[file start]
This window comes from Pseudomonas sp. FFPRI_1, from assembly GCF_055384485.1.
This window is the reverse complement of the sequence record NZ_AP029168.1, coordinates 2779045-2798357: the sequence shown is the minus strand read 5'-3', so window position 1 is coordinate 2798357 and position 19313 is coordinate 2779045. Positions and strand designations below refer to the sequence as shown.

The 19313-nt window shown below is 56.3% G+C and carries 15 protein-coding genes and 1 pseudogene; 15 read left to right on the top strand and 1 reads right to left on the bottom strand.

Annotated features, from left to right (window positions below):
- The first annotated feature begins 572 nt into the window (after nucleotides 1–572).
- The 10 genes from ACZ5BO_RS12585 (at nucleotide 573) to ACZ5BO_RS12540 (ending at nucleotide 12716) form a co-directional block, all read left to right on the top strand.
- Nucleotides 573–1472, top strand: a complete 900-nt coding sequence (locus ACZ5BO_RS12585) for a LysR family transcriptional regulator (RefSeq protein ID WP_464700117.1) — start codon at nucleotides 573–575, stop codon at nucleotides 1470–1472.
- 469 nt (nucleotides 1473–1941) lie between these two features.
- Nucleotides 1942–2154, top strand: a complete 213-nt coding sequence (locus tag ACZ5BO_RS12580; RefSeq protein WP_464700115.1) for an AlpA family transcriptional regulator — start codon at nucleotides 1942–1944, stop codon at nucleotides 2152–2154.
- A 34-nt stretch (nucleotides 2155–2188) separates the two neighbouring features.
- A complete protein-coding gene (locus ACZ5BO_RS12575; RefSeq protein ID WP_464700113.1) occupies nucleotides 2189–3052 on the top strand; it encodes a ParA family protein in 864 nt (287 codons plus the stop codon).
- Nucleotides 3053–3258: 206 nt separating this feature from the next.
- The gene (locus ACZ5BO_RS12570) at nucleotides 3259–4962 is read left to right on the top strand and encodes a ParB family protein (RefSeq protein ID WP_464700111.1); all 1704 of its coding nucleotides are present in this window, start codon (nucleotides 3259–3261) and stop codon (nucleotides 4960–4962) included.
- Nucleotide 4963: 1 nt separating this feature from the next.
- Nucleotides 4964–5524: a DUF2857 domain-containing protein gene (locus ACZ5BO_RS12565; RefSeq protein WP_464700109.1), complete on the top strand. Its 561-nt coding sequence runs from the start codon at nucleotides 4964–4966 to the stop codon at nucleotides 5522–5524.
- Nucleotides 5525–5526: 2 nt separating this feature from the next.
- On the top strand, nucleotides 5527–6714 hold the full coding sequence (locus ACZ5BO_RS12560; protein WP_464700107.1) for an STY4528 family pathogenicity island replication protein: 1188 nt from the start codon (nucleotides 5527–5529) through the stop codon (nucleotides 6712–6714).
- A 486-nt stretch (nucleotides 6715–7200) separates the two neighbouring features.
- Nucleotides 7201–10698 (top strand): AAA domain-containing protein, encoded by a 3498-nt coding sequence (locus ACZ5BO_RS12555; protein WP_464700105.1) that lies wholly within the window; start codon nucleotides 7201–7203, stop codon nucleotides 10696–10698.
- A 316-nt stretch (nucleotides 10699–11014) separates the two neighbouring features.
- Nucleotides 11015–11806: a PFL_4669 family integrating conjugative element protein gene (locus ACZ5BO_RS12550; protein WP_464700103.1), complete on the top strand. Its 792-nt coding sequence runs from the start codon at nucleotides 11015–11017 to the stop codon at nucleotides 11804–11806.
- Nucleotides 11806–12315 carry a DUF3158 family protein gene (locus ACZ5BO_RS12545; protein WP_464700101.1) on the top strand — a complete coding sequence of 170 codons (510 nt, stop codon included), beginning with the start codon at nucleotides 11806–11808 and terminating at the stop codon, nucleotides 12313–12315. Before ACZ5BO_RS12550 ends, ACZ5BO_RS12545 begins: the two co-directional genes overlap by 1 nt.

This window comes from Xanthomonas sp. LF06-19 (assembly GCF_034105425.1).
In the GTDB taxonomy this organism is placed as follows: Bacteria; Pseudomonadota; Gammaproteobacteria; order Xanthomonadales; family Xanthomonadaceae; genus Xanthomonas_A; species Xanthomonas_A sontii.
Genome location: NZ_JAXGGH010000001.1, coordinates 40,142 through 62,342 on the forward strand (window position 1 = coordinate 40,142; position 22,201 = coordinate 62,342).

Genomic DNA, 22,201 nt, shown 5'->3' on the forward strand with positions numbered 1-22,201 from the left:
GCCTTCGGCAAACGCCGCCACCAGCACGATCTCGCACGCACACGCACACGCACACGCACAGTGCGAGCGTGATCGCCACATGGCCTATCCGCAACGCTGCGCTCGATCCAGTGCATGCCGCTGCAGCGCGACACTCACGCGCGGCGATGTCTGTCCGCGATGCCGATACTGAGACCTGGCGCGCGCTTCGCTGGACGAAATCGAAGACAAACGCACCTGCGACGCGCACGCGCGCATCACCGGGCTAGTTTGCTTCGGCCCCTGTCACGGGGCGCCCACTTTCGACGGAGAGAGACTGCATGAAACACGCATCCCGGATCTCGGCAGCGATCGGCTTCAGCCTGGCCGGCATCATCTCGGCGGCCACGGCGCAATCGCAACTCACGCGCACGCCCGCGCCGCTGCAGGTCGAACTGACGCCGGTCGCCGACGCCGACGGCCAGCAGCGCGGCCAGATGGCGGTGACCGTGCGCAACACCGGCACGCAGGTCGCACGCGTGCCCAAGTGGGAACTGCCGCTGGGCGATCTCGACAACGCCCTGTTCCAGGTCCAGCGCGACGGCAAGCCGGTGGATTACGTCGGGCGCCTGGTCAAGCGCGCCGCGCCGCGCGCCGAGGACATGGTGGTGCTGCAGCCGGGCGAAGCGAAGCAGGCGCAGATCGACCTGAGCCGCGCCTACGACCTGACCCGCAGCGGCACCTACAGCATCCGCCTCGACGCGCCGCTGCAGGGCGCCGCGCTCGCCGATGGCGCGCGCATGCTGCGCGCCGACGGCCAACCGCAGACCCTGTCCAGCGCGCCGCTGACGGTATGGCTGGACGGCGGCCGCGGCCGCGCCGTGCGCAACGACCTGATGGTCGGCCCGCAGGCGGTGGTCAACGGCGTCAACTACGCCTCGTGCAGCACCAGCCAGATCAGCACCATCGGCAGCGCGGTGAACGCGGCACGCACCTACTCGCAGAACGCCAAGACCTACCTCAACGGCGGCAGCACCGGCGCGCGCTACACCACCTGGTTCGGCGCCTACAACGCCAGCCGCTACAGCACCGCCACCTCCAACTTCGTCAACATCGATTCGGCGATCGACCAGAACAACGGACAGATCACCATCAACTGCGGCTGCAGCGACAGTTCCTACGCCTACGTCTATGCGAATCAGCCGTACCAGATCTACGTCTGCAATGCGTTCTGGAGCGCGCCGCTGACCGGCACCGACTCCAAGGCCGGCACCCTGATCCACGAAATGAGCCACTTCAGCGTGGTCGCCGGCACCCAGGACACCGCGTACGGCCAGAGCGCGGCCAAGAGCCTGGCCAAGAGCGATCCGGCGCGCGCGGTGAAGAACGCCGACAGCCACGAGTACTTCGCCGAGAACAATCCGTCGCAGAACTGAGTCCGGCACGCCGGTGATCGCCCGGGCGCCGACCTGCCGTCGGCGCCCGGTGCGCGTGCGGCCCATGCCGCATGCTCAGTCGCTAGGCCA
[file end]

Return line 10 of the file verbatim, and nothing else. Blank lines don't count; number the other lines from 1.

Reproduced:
- A 34-nt stretch (nucleotides 2155–2188) separates the two neighbouring features.